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Burlington Poet Stephen Cramer Pays Homage to Chilies and Hot Sauce

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Stephen Cramer - COURTESY
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  • Stephen Cramer

Stephen Cramer's affinity for hot sauce goes back to his years in graduate school. The award-winning poet and senior lecturer in the University of Vermont English department was living in Harlem, N.Y., "cooking my first meals in my life," he said in a recent phone conversation.

"I made a lot of rice," he continued. "One side of the bowl seasoned with soy sauce, one side of the bowl seasoned with hot sauce."

His choice of hot sauce at the time was essentially a default to Goya, which he described as "Louisiana-style, vinegar-forward; just vinegar, peppers and salt."

These days, the fridge in Cramer's Burlington home contains a wider array of hot sauces. "I have 10 to 12 open at any time," he said. "There's one kind for rice and beans, one kind for Asian dishes."

Cramer said he's always been a collector. When he was young, he amassed minerals and Star Wars figures. "Collecting flavors was something new," he said.

He also collects information.

Once hot sauce hooked him, Cramer started digging and discovered "a surprisingly rich hot sauce literature out there." Though it's not that surprising, he added, when you think about hot sauce's star ingredient: "The story of the pepper is the story of global exploration."

Cramer's latest volume of poetry, The Hot Sauce Madness Love Burn Suite, delves into that topic and more in "814 couplets about hot sauce." It is informative, laugh-out-loud funny in places and more thought-provoking than one might expect from a food-themed collection of verse.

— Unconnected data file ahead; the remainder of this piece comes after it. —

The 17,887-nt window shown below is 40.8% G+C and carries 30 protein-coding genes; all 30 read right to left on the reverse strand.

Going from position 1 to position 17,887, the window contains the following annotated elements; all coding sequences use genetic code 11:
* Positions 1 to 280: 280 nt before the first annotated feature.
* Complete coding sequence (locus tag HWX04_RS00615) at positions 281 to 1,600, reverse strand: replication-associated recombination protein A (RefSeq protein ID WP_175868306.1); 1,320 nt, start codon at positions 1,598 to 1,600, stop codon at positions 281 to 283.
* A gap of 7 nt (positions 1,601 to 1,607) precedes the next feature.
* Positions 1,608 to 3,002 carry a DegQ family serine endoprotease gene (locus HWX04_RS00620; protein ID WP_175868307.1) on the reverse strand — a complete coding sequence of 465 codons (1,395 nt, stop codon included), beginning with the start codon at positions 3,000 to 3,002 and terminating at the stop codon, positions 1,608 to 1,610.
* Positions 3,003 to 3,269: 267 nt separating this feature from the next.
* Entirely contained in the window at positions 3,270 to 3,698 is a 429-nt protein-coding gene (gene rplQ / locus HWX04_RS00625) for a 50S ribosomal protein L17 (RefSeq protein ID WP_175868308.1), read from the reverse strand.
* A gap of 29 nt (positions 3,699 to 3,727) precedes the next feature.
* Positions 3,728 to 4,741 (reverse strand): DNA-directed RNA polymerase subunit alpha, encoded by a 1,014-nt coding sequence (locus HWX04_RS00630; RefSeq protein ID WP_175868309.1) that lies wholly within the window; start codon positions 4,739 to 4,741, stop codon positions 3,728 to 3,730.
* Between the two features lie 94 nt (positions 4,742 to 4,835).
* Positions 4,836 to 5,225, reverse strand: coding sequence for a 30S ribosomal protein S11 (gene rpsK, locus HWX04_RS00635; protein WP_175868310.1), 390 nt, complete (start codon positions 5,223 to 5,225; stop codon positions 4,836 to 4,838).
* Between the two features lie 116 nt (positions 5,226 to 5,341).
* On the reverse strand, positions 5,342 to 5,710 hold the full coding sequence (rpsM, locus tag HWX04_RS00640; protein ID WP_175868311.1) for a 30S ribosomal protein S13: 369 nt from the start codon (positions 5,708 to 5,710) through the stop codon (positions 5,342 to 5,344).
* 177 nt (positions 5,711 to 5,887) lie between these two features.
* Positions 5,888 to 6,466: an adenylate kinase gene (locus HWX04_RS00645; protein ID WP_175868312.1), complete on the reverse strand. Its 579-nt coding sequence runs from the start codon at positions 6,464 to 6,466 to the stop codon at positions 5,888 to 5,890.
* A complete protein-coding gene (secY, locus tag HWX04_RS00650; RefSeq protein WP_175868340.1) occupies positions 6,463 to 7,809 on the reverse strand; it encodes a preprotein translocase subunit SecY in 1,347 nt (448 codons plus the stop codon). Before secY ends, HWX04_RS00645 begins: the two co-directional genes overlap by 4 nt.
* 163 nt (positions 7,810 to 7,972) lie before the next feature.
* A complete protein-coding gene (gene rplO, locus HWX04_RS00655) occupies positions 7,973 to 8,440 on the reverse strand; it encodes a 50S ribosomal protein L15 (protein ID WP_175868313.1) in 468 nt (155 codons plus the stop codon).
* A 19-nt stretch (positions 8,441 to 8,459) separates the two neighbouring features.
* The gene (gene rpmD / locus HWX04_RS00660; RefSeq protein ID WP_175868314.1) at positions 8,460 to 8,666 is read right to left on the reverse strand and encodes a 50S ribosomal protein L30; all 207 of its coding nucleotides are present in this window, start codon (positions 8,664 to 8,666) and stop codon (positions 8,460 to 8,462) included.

The opening poem, "Chili," sets the scene with gems both educational and amusing. The reader learns that the word comes from the Aztecs. During periods of spiritual fasting, they "abstained from sex // & chilies, & only conjecture / can tell us which was harder // to renounce."

In "You'll Always Remember Your First," Cramer shares the story of his initial foray into hot sauce during graduate school. Toward the end, he vibrantly articulates the experience of imbibing the spicy condiment as "the Death Valley // of the throat, my / mouth caught between two high // noons."

If the Eskimo really do have more than 50 words to describe snow, Cramer possesses a similar abundance of ways to describe the "heat" of peppers on the other end of the temperature range. Though, as he explains in "The Scoville Scale," "there's no // actual heat in this / equation, just spiciness, // which hoodwinks / our bodies into thinking // physical flames are / licking our // tongues, throats, lips)."

The Hot Sauce Madness Love Burn Suite by Stephen Cramer, Serving House Books, 124 pages. $15.95. - COURTESY
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  • The Hot Sauce Madness Love Burn Suite by Stephen Cramer, Serving House Books, 124 pages. $15.95.

Cramer's words elicit frequent chuckles, but I was literally laughing out loud a few stanzas later in the Scoville poem when he reveals a true, personal tale testifying vividly to the oft-repeated warning not to touch your eyes (or other sensitive body parts) after working barehanded with hot peppers.